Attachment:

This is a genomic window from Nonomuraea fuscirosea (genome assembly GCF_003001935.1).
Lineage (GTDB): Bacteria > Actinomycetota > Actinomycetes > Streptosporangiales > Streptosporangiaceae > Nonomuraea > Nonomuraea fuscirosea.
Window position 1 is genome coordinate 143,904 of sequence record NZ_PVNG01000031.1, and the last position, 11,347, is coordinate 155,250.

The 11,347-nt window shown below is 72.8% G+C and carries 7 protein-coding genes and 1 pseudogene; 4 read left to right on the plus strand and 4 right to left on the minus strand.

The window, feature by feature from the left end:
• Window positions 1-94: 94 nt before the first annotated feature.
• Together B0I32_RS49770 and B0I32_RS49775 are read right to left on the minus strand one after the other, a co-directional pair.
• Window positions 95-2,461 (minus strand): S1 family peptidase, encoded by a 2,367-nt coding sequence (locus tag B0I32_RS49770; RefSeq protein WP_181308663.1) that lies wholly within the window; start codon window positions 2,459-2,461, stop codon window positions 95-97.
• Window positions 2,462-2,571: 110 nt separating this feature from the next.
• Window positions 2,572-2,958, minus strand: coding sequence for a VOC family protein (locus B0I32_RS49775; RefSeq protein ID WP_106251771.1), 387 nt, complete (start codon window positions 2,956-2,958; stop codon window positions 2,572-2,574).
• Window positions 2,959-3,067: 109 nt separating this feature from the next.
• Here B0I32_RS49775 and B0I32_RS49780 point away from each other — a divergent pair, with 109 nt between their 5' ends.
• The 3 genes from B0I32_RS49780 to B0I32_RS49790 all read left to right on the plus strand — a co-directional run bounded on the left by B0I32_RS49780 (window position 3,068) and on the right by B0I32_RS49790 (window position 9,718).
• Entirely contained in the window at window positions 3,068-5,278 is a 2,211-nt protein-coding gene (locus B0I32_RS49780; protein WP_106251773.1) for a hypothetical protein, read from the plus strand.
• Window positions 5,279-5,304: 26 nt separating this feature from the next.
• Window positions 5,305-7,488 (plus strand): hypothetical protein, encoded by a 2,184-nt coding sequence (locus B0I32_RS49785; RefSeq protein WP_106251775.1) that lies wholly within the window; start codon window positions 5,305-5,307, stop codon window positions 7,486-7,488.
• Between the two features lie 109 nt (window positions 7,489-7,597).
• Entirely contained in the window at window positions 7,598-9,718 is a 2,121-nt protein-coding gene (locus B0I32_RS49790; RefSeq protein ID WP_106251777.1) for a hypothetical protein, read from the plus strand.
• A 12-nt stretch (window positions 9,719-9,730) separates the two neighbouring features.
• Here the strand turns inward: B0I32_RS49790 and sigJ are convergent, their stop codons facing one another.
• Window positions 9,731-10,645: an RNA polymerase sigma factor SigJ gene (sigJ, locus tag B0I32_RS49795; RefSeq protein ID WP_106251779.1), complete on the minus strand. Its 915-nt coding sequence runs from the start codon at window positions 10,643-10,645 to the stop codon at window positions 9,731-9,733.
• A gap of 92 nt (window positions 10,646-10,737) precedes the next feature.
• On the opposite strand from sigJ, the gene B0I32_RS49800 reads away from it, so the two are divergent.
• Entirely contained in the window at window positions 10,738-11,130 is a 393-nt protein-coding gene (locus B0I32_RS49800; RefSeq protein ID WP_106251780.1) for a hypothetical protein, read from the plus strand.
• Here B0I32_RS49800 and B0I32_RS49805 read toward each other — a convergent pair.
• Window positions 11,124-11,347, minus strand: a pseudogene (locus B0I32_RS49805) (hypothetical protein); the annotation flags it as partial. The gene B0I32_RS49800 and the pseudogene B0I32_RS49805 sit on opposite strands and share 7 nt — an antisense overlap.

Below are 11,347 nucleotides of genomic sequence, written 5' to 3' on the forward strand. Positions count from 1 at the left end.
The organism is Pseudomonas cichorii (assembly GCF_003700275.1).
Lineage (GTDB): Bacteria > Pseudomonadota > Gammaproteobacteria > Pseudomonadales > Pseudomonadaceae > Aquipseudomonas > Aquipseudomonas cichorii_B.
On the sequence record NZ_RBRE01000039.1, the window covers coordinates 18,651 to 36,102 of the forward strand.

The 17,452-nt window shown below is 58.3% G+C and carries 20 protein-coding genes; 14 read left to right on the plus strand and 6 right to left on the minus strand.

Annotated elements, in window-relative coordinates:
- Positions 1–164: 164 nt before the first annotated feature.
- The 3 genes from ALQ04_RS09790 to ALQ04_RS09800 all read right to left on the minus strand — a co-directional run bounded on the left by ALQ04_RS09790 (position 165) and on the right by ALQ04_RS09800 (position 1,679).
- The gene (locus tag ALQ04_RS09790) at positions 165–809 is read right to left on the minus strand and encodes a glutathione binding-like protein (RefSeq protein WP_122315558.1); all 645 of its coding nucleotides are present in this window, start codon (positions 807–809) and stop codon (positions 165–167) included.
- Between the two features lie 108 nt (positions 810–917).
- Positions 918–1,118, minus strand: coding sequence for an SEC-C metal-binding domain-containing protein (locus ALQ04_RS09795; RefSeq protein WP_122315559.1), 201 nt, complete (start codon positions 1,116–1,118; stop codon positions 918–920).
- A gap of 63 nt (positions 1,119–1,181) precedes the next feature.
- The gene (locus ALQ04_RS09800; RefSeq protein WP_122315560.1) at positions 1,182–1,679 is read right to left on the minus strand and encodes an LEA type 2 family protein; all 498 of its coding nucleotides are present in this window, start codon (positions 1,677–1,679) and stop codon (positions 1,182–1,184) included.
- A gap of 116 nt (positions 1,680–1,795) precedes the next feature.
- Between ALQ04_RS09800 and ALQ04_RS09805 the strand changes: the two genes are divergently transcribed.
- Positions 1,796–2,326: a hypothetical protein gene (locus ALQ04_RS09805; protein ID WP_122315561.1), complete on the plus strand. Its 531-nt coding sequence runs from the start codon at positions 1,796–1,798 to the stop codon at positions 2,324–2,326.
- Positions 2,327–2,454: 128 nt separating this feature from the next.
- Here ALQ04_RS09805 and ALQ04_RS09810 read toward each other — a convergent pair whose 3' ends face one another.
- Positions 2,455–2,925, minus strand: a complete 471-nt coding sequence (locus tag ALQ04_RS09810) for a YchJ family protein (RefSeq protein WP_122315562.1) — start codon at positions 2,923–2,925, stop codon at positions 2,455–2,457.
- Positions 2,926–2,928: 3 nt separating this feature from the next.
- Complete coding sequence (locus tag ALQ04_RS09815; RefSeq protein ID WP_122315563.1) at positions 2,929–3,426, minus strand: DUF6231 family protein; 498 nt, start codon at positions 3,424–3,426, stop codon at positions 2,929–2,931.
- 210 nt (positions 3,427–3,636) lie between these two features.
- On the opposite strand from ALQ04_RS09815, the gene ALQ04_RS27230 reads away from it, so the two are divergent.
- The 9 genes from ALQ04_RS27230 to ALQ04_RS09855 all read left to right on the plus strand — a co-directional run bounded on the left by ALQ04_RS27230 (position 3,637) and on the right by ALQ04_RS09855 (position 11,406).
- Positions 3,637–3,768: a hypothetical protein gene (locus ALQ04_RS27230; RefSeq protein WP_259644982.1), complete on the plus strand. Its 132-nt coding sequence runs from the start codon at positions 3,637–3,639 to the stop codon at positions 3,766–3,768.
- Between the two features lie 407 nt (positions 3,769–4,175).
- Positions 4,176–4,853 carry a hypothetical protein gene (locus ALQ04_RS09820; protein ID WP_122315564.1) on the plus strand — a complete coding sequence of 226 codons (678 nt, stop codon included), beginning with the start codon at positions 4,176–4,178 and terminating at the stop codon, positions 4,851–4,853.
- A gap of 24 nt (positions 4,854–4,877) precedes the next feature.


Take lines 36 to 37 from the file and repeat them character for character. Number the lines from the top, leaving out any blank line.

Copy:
- Between the two features lie 108 nt (positions 810–917).
- Positions 918–1,118, minus strand: coding sequence for an SEC-C metal-binding domain-containing protein (locus ALQ04_RS09795; RefSeq protein WP_122315559.1), 201 nt, complete (start codon positions 1,116–1,118; stop codon positions 918–920).